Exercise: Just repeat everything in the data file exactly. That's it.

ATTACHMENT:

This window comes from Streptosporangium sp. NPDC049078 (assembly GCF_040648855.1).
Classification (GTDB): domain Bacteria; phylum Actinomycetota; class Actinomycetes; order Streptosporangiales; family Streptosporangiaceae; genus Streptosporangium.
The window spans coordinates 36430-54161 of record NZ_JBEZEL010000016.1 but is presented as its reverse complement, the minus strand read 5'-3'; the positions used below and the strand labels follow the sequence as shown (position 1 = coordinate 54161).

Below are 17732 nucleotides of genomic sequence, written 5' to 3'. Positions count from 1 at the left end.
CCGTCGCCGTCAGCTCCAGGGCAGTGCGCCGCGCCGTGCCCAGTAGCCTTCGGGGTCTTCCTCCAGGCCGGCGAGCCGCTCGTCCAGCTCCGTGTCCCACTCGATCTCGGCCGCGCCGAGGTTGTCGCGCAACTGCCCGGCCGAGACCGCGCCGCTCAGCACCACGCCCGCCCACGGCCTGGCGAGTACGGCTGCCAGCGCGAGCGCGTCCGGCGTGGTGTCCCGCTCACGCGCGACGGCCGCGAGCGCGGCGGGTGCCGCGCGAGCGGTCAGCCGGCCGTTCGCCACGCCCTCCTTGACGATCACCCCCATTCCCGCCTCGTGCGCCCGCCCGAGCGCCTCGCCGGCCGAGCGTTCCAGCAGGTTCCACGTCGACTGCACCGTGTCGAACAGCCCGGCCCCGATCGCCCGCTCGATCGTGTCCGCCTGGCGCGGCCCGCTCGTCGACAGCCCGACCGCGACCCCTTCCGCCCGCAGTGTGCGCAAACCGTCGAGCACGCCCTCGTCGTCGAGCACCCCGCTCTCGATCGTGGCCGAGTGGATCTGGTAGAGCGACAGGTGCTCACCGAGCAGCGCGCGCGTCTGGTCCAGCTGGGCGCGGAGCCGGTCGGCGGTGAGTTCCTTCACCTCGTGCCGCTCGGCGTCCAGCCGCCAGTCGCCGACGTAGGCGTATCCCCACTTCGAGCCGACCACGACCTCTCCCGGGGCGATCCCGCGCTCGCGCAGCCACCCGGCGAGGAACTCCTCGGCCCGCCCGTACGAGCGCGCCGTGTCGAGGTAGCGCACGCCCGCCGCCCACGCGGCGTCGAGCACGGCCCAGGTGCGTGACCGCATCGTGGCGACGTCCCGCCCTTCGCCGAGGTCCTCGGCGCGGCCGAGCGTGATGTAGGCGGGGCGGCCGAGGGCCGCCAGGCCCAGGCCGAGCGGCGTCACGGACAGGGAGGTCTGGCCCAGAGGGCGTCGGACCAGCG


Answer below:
This window comes from Streptosporangium sp. NPDC049078 (assembly GCF_040648855.1).
Classification (GTDB): domain Bacteria; phylum Actinomycetota; class Actinomycetes; order Streptosporangiales; family Streptosporangiaceae; genus Streptosporangium.
The window spans coordinates 36430-54161 of record NZ_JBEZEL010000016.1 but is presented as its reverse complement, the minus strand read 5'-3'; the positions used below and the strand labels follow the sequence as shown (position 1 = coordinate 54161).

Below are 17732 nucleotides of genomic sequence, written 5' to 3'. Positions count from 1 at the left end.
CCGTCGCCGTCAGCTCCAGGGCAGTGCGCCGCGCCGTGCCCAGTAGCCTTCGGGGTCTTCCTCCAGGCCGGCGAGCCGCTCGTCCAGCTCCGTGTCCCACTCGATCTCGGCCGCGCCGAGGTTGTCGCGCAACTGCCCGGCCGAGACCGCGCCGCTCAGCACCACGCCCGCCCACGGCCTGGCGAGTACGGCTGCCAGCGCGAGCGCGTCCGGCGTGGTGTCCCGCTCACGCGCGACGGCCGCGAGCGCGGCGGGTGCCGCGCGAGCGGTCAGCCGGCCGTTCGCCACGCCCTCCTTGACGATCACCCCCATTCCCGCCTCGTGCGCCCGCCCGAGCGCCTCGCCGGCCGAGCGTTCCAGCAGGTTCCACGTCGACTGCACCGTGTCGAACAGCCCGGCCCCGATCGCCCGCTCGATCGTGTCCGCCTGGCGCGGCCCGCTCGTCGACAGCCCGACCGCGACCCCTTCCGCCCGCAGTGTGCGCAAACCGTCGAGCACGCCCTCGTCGTCGAGCACCCCGCTCTCGATCGTGGCCGAGTGGATCTGGTAGAGCGACAGGTGCTCACCGAGCAGCGCGCGCGTCTGGTCCAGCTGGGCGCGGAGCCGGTCGGCGGTGAGTTCCTTCACCTCGTGCCGCTCGGCGTCCAGCCGCCAGTCGCCGACGTAGGCGTATCCCCACTTCGAGCCGACCACGACCTCTCCCGGGGCGATCCCGCGCTCGCGCAGCCACCCGGCGAGGAACTCCTCGGCCCGCCCGTACGAGCGCGCCGTGTCGAGGTAGCGCACGCCCGCCGCCCACGCGGCGTCGAGCACGGCCCAGGTGCGTGACCGCATCGTGGCGACGTCCCGCCCTTCGCCGAGGTCCTCGGCGCGGCCGAGCGTGATGTAGGCGGGGCGGCCGAGGGCCGCCAGGCCCAGGCCGAGCGGCGTCACGGACAGGGAGGTCTGGCCCAGAGGGCGTCGGACCAGCG